2016 US Elections: Trump unfit to be president – Obama

President Barack Obama has said Republican nominee Donald Trump is unfit to be president, and questioned why his party still supports the New York billionaire’s candidacy.

“There has to come a point at which you say: ‘Enough’,” Mr Obama said.

Mr Trump is under fire for attacking the parents of a dead US Muslim soldier after they criticized him.

On Tuesday, he turned on two senior figures in his own party who have publicly criticized him.

In an interview for the Washington Post, he refused to endorse House Speaker Paul Ryan and Senator John McCain, who are up for re-election in November.

Mr Trump, who faces the Democrats’ Hillary Clinton in November’s presidential election, has also been condemned for backing the Russian annexation of Crimea.

Mr Obama said he had had policy differences with previous Republican presidents and candidates – but added that he had never thought they could not function as president.

In other developments:

The squeeze will continue:

Barack Obama has been steadily upping the pressure on Donald Trump’s Republican Party supporters. Last week, at the Democratic National Convention, the president said he didn’t think the nominee was within the mainstream of modern conservativism.

On Tuesday he called into question Mr Trump’s fitness to hold the presidency – his sharpest words so far – and questioned why the party leaders continue to stand by their man.

Those comments take dead aim at Speaker of the House Paul Ryan, Senate Majority Leader Mitch McConnell and 2008 presidential nominee John McCain, who all have issued statements distancing themselves from Mr Trump’s recent feud with the parents of a Muslim-American soldier killed in Iraq.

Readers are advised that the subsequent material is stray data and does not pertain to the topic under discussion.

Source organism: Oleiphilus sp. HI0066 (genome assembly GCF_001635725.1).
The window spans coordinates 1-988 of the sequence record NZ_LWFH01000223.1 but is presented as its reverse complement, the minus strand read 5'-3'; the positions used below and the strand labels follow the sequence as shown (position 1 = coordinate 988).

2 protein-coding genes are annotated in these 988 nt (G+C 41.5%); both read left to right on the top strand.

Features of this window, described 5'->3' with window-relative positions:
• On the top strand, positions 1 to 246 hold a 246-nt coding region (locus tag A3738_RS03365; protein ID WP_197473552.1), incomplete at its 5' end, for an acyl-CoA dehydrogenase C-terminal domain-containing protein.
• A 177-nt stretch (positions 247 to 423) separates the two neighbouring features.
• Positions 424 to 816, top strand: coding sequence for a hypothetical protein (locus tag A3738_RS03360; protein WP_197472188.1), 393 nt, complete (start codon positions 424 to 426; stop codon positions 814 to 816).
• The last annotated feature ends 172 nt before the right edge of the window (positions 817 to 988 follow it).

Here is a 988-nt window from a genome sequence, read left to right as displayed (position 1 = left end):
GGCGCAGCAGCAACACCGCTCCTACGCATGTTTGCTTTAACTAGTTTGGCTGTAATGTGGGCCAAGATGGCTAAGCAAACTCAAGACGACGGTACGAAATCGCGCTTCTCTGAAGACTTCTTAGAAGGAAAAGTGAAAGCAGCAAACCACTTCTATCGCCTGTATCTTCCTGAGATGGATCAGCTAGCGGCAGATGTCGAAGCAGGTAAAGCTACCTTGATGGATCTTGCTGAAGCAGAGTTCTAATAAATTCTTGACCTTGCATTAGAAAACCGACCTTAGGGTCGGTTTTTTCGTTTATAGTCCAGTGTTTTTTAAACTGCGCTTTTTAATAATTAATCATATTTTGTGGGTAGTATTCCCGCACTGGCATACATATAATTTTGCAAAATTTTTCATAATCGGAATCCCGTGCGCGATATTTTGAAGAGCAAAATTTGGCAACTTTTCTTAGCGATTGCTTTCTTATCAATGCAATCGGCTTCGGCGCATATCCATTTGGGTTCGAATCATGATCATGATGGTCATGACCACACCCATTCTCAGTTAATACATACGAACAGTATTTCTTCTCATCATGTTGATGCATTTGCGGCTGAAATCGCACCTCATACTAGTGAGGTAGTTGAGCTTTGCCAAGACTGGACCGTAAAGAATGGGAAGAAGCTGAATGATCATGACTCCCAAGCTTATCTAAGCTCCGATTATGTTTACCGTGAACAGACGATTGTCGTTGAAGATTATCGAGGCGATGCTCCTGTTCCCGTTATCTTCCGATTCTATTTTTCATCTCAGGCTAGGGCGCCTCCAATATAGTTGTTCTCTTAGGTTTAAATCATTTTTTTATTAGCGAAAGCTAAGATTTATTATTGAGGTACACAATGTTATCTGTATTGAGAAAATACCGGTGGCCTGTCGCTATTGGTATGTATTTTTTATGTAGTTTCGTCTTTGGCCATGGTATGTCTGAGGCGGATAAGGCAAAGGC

The irony, of course, is that Mr Obama’s remarks likely make it more difficult for the party’s top men to renounce their standard-bearer, lest they appear to be caving to their Democratic nemesis. Instead, the squeeze will continue – and grow more politically intolerable with each new Trump controversy.

At last week’s Democratic National Convention, Khizr Khan – a Muslim whose son was killed serving in the US military in Iraq – criticized Mr Trump’s plan to temporarily ban Muslims from entering the US.

Mr Trump responded by attacking the “Gold Star” family, the term for families that have lost a close relative in war. Democratic and Republican leaders as well as veterans’ groups quickly condemned him.

Khizr Khan spoke out against Mr Trump's policies at the Democratic National Convention

Khizr Khan spoke out against Mr Trump’s policies at the Democratic National Convention

“The Republican nominee is unfit to serve as president and he keeps on proving it,” Mr Obama said on Tuesday. “The notion that he would attack a Gold Star family that made such extraordinary sacrifices… means that he is woefully unprepared to do this job.”

Mr Trump released a statement on Tuesday afternoon responding to “President Obama’s failed leadership” but did not directly address the president’s criticisms.

“Our nation has been humiliated abroad and compromised by radical Islam brought onto our shores,” Mr Trump said.

On Tuesday, New York Representative Richard Hanna became the first Republican member of Congress to publicly say he would vote for Mrs Clinton. Mr Hanna said Mr Trump’s comments about the Khan family had been the deciding factor.

Until recently, many Republicans opposed to Mr Trump had stopped short of supporting Mrs Clinton, saying they would vote for a third party or write-in candidate.

Also on the campaign trail:




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By Sydney Chesterfield on August 3, 2016 · Posted in Politics, Trends

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